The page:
Fund to encourage schools to pilot new technology in classroom

Minister says €1 million fund to target innovative projects aimed at boosting learning

Minister for Education Richard Bruton said children were naturally curious, adaptable and inquisitive and could benefit from the scheme.

Minister for Education Richard Bruton said children were naturally curious, adaptable and inquisitive and could benefit from the scheme.

 

Schools are being invited to apply for funding to launch innovative projects in teaching and learning using digital technology.

The school excellence fund, to be announced by Minister for Education Richard Bruton on Friday, will provide average grants of about €30,000 for software, hardware and training up staff.

In all, about €1 million is being made available as part of this element of the digital excellence fund.

Successful programmes will involve the use of technology to help embed new subjects – such as politics or physical education at second level – or enhance students’ literacy and numeracy.

Other potential categories may include using technology to collaborate with higher education institutions or industry, or to develop new forms of assessments.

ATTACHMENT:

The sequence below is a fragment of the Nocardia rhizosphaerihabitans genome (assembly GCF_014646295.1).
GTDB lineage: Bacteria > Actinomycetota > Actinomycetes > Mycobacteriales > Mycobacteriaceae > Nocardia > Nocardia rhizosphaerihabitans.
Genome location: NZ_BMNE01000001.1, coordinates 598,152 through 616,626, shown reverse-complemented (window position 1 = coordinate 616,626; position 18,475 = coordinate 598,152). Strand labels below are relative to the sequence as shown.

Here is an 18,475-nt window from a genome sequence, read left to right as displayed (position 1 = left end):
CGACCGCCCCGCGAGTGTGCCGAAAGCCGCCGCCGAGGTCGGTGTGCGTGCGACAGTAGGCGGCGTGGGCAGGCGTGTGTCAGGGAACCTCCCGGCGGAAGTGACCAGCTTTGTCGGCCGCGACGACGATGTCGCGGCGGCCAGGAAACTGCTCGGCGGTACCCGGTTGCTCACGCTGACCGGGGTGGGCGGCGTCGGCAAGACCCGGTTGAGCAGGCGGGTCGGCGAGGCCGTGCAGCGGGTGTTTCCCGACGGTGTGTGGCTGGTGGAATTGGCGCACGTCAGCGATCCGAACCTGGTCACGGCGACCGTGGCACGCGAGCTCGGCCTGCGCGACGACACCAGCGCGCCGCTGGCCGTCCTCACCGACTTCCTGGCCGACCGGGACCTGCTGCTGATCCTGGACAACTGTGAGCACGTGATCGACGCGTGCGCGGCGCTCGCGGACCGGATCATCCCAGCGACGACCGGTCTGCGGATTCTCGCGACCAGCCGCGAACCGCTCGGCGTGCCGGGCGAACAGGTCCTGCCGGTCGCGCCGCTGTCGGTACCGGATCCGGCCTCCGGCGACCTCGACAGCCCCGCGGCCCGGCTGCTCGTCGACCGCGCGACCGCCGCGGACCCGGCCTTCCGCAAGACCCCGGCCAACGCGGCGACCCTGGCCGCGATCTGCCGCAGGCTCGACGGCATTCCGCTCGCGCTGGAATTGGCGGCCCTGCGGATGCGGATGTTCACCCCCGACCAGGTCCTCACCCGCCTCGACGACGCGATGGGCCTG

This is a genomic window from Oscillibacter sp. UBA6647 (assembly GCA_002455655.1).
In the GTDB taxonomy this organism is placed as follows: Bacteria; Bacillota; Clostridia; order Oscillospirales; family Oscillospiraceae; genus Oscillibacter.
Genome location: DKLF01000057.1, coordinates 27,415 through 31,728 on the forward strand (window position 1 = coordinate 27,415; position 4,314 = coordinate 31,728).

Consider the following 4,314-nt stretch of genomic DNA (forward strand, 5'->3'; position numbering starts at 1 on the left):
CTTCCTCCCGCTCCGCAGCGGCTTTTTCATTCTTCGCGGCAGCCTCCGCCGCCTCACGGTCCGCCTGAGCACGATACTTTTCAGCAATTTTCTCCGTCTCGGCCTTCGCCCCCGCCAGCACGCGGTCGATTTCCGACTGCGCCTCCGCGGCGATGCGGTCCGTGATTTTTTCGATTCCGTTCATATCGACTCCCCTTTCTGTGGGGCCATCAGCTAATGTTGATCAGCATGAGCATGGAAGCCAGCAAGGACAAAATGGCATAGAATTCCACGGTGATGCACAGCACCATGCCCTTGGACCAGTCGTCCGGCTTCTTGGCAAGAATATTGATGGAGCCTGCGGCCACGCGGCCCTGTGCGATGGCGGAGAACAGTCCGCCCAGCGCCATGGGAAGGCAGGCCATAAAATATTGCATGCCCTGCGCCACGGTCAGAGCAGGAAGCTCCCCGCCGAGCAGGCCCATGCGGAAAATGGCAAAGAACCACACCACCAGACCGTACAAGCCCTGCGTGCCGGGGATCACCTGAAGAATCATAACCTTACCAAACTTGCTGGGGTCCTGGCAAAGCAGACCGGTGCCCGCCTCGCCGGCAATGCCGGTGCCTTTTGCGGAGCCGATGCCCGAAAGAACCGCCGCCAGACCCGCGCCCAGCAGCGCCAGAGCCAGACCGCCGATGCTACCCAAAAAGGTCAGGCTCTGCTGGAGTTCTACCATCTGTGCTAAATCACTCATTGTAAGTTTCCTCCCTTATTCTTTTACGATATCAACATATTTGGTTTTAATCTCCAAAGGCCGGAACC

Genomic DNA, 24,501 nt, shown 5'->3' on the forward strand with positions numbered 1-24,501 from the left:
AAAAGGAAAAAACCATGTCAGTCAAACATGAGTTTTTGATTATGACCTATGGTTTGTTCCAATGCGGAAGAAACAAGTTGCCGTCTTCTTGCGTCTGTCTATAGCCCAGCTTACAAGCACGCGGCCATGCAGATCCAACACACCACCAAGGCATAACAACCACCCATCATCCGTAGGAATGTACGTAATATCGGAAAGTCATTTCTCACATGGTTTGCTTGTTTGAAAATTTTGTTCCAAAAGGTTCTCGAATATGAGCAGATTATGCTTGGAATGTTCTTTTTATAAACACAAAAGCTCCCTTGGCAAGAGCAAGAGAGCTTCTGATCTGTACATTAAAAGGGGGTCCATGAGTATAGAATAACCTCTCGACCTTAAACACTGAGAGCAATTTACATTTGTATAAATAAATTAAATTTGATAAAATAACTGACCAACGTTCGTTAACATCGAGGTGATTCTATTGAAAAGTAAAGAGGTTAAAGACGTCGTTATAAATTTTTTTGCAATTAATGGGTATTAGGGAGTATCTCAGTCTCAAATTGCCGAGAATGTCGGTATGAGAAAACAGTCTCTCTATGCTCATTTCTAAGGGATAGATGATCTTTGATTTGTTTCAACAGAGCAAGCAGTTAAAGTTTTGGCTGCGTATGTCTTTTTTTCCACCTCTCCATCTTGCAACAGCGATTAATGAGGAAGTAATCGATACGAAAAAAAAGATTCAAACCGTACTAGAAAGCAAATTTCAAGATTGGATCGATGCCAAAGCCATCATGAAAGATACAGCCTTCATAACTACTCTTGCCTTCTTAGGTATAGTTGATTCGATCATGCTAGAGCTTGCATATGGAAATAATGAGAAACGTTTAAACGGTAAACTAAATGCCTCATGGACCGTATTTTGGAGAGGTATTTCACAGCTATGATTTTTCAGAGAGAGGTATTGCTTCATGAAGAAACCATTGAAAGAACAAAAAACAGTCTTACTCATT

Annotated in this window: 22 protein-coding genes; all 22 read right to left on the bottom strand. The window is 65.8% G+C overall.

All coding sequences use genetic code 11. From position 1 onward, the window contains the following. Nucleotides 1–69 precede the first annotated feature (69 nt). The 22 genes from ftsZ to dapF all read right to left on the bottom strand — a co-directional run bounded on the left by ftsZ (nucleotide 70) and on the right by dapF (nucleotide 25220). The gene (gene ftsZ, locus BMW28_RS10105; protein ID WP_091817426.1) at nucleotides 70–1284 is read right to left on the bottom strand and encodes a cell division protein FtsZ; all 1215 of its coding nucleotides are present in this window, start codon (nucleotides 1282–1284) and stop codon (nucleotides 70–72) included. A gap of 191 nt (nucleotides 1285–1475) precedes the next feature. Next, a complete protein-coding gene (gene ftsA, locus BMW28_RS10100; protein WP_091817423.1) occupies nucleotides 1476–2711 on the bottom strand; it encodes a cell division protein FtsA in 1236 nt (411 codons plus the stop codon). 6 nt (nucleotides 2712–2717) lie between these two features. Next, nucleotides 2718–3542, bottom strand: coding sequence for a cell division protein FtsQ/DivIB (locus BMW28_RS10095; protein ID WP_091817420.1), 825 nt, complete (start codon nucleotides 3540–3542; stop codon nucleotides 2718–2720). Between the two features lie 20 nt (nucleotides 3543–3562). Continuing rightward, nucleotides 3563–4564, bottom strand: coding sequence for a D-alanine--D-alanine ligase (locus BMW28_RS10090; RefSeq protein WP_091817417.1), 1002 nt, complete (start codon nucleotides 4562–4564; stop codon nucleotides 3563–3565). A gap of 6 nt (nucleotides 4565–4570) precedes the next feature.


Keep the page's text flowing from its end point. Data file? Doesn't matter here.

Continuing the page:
All schools – at primary and second level – are being invited to apply individually or as part of clusters of schools for funding.

They will receive grants to upgrade technology and provide paid substitution cover for training or networking events.

Where there are clusters of schools, the co-ordinator will receive up to two hours per week paid substitution cover for work on the project.

Transformative change

Mr Bruton said technology could allow schools to collaborate and work together in exciting ways.

“Truly transformative change does not come from the centre but from the ground up, schools and teachers working together and sharing good practice,” he said.

He added that children were naturally curious, adaptable and inquisitive and could benefit from the scheme.

“Digital technology can create an environment that nurtures, values and stretches these attributes. They are all also competencies that our children will need to develop to thrive in the future,” he said.

Clusters can be made up of between four and six schools, although the Department will consider larger clusters depending on the project.

They can be made up of just primary schools, just post-primary schools or a mix of both. Each cluster will be expected to work on their project over the course of three years.

These groups of schools will be expected to report on the impact of their projects on the participating schools and consider how the learning can be spread to all schools.

Information on how to apply is available at the Department of Education’s website (www.education.ie).